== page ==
Diana Vreeland: The Eye Has To Travel
Directors Lisa Immordino Vreeland, Bent-Jorgen Perlmutt, and Frederic Tcheng make innovative use of archival materials in Diana Vreeland: The Eye Has To Travel, a documentary about the life of the legendary fashion editor and tastemaker. The centerpiece is a series of interviews Vreeland made with George Plimpton in preparation for her 1984 biography D.V., which are recreated here with actor Annette Miller voicing Vreeland’s words. Interviews with a veritable who’s who of the fashion world (Verushka, Oscar de la Renta, Manolo Blahnick, Richard Avedon) further testify to Vreeland’s importance, with the result that even the least fashionable viewer will come away with a sense of who she was and why we should care.
Vreeland’s best quality was her fearlessness, a characteristic born of a privileged upbringing coupled with her lack of conventional beauty (her mother was fond of reminding her that her sister was the pretty one). Unable to coast through life on her looks, Vreeland instead sharpened her eye (she claims to have discovered both Lauren Bacall and the artistic possibilities of Barbra Streisand’s nose) and her tongue, setting the stuffy world of fashion journalism on its ear. After lengthy stints at Harper’s Bazaar and Vogue, she did the same with the Costume Institute of the Metropolitan Museum of Art, using archival materials to create dramatic displays that captured the mood of an era. The public began attending in droves and Vreeland blithely ignored the protests of horrified curators (one said she dressed the mannequins “like a football player”) who were more interested in preservation and technical study of the fabrics than in telling a story through fashion.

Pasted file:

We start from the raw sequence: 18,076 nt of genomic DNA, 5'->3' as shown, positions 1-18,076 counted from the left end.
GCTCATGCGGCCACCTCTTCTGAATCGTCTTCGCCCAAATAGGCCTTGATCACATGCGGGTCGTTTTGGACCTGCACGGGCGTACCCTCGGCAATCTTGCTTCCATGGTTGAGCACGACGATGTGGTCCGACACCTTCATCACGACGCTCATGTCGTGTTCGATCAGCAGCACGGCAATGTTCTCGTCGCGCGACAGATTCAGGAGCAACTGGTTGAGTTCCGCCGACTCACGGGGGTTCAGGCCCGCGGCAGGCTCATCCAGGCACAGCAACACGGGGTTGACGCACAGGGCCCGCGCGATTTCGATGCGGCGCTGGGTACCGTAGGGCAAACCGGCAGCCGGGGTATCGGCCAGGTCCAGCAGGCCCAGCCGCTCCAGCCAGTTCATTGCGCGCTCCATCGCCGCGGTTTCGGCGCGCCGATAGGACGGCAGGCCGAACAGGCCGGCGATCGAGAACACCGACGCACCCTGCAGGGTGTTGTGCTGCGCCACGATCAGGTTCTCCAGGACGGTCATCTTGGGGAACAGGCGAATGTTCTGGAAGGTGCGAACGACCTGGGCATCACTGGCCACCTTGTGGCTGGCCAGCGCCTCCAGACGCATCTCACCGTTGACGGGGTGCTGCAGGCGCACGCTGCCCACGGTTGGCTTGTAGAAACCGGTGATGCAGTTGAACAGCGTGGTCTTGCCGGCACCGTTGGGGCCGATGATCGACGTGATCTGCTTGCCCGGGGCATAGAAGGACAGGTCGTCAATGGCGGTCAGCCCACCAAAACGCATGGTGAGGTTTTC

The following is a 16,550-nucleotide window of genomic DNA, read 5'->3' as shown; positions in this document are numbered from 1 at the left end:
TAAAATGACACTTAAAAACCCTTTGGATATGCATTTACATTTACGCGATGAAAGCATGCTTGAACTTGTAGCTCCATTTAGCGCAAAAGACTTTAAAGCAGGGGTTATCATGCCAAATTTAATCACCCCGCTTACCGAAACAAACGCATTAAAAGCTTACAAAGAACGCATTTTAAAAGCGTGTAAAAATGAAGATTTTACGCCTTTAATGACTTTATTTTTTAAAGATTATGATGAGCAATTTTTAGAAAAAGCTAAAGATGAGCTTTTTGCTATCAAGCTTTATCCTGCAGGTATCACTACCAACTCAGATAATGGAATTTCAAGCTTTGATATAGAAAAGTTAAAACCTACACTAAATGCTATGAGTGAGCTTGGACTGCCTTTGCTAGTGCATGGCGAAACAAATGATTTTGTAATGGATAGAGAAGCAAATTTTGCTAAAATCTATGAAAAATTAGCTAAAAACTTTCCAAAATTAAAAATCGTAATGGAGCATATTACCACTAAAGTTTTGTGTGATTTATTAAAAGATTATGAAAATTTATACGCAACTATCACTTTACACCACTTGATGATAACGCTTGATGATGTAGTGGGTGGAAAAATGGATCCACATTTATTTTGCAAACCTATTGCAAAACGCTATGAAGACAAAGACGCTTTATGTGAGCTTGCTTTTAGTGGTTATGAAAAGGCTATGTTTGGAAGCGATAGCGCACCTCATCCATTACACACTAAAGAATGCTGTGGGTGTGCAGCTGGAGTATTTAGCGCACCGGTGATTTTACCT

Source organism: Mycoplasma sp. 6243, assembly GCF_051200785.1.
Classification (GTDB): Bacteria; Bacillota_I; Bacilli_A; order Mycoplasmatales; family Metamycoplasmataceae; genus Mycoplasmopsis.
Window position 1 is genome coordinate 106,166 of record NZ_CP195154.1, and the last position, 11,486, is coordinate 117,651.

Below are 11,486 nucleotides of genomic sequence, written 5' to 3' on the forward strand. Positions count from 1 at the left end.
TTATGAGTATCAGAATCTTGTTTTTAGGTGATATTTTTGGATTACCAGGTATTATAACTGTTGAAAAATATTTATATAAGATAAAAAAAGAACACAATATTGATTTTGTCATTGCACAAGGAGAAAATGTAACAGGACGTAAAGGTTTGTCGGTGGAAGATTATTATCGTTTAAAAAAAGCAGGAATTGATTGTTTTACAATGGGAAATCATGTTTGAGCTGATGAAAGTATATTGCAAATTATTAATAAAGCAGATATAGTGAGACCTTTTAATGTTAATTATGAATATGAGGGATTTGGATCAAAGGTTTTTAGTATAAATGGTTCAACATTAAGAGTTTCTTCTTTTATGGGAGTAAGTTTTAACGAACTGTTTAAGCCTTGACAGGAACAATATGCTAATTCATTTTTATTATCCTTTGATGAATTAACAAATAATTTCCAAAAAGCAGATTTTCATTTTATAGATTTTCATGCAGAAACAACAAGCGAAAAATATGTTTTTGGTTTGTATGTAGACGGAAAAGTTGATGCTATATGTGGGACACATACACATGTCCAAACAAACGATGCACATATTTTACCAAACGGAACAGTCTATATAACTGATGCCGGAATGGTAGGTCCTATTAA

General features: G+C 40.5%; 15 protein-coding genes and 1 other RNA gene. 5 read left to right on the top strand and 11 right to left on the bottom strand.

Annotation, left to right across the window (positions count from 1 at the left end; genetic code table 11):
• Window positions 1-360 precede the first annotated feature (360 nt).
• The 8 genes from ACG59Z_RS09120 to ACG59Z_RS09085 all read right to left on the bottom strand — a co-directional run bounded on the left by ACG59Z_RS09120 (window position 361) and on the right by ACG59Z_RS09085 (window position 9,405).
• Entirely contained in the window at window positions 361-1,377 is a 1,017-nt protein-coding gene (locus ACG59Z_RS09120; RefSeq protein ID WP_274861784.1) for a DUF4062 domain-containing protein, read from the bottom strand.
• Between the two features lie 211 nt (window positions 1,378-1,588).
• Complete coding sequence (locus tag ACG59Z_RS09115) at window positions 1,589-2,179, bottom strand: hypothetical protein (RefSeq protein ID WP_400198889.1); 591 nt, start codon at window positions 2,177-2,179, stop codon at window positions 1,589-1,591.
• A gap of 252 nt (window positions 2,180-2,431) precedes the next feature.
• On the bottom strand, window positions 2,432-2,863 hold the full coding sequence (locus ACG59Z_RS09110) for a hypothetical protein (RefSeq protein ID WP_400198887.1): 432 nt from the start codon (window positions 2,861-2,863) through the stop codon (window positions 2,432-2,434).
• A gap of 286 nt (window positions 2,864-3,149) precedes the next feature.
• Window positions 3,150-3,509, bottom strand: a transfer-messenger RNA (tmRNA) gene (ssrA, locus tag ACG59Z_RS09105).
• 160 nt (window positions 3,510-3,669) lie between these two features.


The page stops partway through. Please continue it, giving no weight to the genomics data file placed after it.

Remember Vreeland’s red living room, recreated in Infamous? You get to see the real one here, with the real Truman Capote, as well, and it fully lives up to Vreeland’s stated desire that it “look like a garden, but a garden in hell.” That was pretty much Vreeland’s approach to life: She wrote a column titled “Why don’t you…” which featured off-the-wall fashion suggestions and summed up her philosophy with “you learn from exaggeration.”
The weak link in Diana Vreeland is the quality of the visual archival materials available. Particularly in the early sections of the film, the directors rely too much on clips from period films (and not always well-chosen clips, at that) and television interviews, and the low resolution of those materials is emphasized when they are enlarged to fill the big screen. It’s hard to believe that Vreeland would have tolerated such ugliness, and for this reason Diana Vreeland may be better viewed on television than in the theater. When the story gets closer to the present, the quality of the materials improves, allowing you to settle back and enjoy the tale of one of the great tastemakers of the 20th century. | Sarah Boslaugh